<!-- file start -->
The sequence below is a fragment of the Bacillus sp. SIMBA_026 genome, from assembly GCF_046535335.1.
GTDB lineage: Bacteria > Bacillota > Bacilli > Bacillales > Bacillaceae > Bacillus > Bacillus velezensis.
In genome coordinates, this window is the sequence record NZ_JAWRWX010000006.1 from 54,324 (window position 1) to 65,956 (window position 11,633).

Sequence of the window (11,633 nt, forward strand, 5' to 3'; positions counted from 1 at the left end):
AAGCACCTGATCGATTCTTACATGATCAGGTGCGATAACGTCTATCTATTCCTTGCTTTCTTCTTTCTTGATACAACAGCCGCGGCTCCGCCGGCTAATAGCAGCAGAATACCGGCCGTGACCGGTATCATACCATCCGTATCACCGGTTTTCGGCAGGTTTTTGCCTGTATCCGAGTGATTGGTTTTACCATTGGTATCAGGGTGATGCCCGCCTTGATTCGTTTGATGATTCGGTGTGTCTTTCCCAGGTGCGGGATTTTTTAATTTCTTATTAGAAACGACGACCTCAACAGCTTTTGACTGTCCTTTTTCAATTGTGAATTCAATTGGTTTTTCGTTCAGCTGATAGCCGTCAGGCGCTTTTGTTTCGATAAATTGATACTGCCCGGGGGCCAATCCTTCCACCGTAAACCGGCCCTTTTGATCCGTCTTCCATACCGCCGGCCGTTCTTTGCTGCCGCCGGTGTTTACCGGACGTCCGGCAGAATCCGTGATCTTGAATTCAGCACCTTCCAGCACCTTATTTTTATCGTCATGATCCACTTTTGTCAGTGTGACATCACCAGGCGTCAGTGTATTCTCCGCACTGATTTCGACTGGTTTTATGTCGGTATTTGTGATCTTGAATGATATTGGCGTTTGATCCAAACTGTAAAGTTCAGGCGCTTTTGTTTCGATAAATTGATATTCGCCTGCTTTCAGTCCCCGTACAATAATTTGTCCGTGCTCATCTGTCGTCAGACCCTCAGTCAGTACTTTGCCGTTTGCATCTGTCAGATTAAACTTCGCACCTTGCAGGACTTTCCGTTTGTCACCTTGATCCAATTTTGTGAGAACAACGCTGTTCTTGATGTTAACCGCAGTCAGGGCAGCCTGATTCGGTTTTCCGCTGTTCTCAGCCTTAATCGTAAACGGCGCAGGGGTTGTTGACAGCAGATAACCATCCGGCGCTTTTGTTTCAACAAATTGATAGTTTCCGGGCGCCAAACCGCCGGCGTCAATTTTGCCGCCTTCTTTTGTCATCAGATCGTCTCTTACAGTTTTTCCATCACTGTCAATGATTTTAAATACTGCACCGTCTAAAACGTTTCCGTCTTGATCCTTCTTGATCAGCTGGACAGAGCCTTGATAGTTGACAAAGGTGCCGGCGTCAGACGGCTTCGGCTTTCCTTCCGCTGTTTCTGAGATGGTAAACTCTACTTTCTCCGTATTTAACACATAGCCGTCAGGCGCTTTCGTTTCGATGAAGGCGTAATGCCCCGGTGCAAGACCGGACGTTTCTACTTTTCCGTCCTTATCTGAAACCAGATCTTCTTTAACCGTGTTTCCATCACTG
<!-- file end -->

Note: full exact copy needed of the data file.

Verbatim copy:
The sequence below is a fragment of the Bacillus sp. SIMBA_026 genome, from assembly GCF_046535335.1.
GTDB lineage: Bacteria > Bacillota > Bacilli > Bacillales > Bacillaceae > Bacillus > Bacillus velezensis.
In genome coordinates, this window is the sequence record NZ_JAWRWX010000006.1 from 54,324 (window position 1) to 65,956 (window position 11,633).

Sequence of the window (11,633 nt, forward strand, 5' to 3'; positions counted from 1 at the left end):
AAGCACCTGATCGATTCTTACATGATCAGGTGCGATAACGTCTATCTATTCCTTGCTTTCTTCTTTCTTGATACAACAGCCGCGGCTCCGCCGGCTAATAGCAGCAGAATACCGGCCGTGACCGGTATCATACCATCCGTATCACCGGTTTTCGGCAGGTTTTTGCCTGTATCCGAGTGATTGGTTTTACCATTGGTATCAGGGTGATGCCCGCCTTGATTCGTTTGATGATTCGGTGTGTCTTTCCCAGGTGCGGGATTTTTTAATTTCTTATTAGAAACGACGACCTCAACAGCTTTTGACTGTCCTTTTTCAATTGTGAATTCAATTGGTTTTTCGTTCAGCTGATAGCCGTCAGGCGCTTTTGTTTCGATAAATTGATACTGCCCGGGGGCCAATCCTTCCACCGTAAACCGGCCCTTTTGATCCGTCTTCCATACCGCCGGCCGTTCTTTGCTGCCGCCGGTGTTTACCGGACGTCCGGCAGAATCCGTGATCTTGAATTCAGCACCTTCCAGCACCTTATTTTTATCGTCATGATCCACTTTTGTCAGTGTGACATCACCAGGCGTCAGTGTATTCTCCGCACTGATTTCGACTGGTTTTATGTCGGTATTTGTGATCTTGAATGATATTGGCGTTTGATCCAAACTGTAAAGTTCAGGCGCTTTTGTTTCGATAAATTGATATTCGCCTGCTTTCAGTCCCCGTACAATAATTTGTCCGTGCTCATCTGTCGTCAGACCCTCAGTCAGTACTTTGCCGTTTGCATCTGTCAGATTAAACTTCGCACCTTGCAGGACTTTCCGTTTGTCACCTTGATCCAATTTTGTGAGAACAACGCTGTTCTTGATGTTAACCGCAGTCAGGGCAGCCTGATTCGGTTTTCCGCTGTTCTCAGCCTTAATCGTAAACGGCGCAGGGGTTGTTGACAGCAGATAACCATCCGGCGCTTTTGTTTCAACAAATTGATAGTTTCCGGGCGCCAAACCGCCGGCGTCAATTTTGCCGCCTTCTTTTGTCATCAGATCGTCTCTTACAGTTTTTCCATCACTGTCAATGATTTTAAATACTGCACCGTCTAAAACGTTTCCGTCTTGATCCTTCTTGATCAGCTGGACAGAGCCTTGATAGTTGACAAAGGTGCCGGCGTCAGACGGCTTCGGCTTTCCTTCCGCTGTTTCTGAGATGGTAAACTCTACTTTCTCCGTATTTAACACATAGCCGTCAGGCGCTTTCGTTTCGATGAAGGCGTAATGCCCCGGTGCAAGACCGGACGTTTCTACTTTTCCGTCCTTATCTGAAACCAGATCTTCTTTAACCGTGTTTCCATCACTG